I've recently explored firebase for hosting a React app in a NodeJS environment. Initializing the firebase CLI tools created two files:


What is the accepted practice for committing these files to the repository? No? I searched Google, and ironically diddn't find what I was looking for.

I work on two machines, and feel like .firebaserc is environment/machine specific, and thus should not be committed to the repository. If I were working on this project with other developers, I have a feeling that I would want firebase.json to be consistent between environments/machines. I would not want another developer making changes to firebase.json independent of others working on the codebase.

Thus, I am thinking commit firebase.json and adding .firebaserc to .gitignore.

1 Answer 1


You should always check in firebase.json.

For shared team projects (where you're generally working with the same projects for staging, prod, etc) you would check in .firebaserc. For open-source samples or other codebases where you would not expect everyone to be working with the same projects, you would not check in .firebaserc.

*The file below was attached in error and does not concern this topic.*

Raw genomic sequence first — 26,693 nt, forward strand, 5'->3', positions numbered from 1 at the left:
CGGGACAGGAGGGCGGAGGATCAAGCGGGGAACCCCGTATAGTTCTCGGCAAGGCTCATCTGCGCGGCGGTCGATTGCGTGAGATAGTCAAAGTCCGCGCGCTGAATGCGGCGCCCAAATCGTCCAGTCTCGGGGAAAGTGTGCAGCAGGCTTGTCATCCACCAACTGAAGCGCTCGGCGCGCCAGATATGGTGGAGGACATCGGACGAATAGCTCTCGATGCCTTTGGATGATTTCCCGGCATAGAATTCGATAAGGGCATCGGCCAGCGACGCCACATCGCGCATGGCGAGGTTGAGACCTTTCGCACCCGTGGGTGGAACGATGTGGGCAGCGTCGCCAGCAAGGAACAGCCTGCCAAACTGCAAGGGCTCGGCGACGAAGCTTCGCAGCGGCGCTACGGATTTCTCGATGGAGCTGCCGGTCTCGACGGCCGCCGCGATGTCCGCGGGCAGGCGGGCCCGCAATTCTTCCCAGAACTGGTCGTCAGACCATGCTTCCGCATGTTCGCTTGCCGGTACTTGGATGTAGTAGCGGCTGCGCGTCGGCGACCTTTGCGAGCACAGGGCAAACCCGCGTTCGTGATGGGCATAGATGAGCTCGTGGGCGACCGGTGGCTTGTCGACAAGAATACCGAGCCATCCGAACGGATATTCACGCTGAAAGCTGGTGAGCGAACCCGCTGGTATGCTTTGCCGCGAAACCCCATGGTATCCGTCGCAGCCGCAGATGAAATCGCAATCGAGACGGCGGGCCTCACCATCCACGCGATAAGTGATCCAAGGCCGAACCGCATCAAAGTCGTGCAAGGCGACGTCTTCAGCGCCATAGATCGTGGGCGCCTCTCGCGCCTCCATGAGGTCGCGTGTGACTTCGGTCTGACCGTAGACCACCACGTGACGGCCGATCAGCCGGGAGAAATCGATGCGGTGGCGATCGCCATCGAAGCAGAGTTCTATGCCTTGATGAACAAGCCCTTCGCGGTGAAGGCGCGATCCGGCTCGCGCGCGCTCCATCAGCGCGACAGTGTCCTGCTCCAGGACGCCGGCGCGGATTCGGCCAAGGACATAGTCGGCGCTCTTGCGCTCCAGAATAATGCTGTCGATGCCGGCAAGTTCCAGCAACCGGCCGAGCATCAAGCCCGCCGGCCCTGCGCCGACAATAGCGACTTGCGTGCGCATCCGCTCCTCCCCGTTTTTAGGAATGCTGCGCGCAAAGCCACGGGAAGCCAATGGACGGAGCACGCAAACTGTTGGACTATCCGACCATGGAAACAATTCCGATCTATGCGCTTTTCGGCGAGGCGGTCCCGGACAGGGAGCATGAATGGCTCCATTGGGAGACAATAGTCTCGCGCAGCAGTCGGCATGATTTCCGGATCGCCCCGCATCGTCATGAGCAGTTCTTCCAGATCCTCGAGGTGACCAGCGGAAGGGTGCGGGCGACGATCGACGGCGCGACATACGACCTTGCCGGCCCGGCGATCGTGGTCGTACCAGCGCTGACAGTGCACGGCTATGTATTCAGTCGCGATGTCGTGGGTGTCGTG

The only time this gets to be a gray area is when a team wants to have per-developer dev/test projects. Here my guidance would be still to check in the .firebaserc with proper staging/prod/etc. aliases and have each developer just run firebase use my-personal-test-project for individual test environments.

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    The CLI docs also address .firebaserc: "In general, you should check your .firebaserc project into source control [...] Open source projects or starter templates should generally not check in the .firebaserc file." firebase.google.com/docs/cli/…
    – Jeff
    Apr 20, 2017 at 20:03

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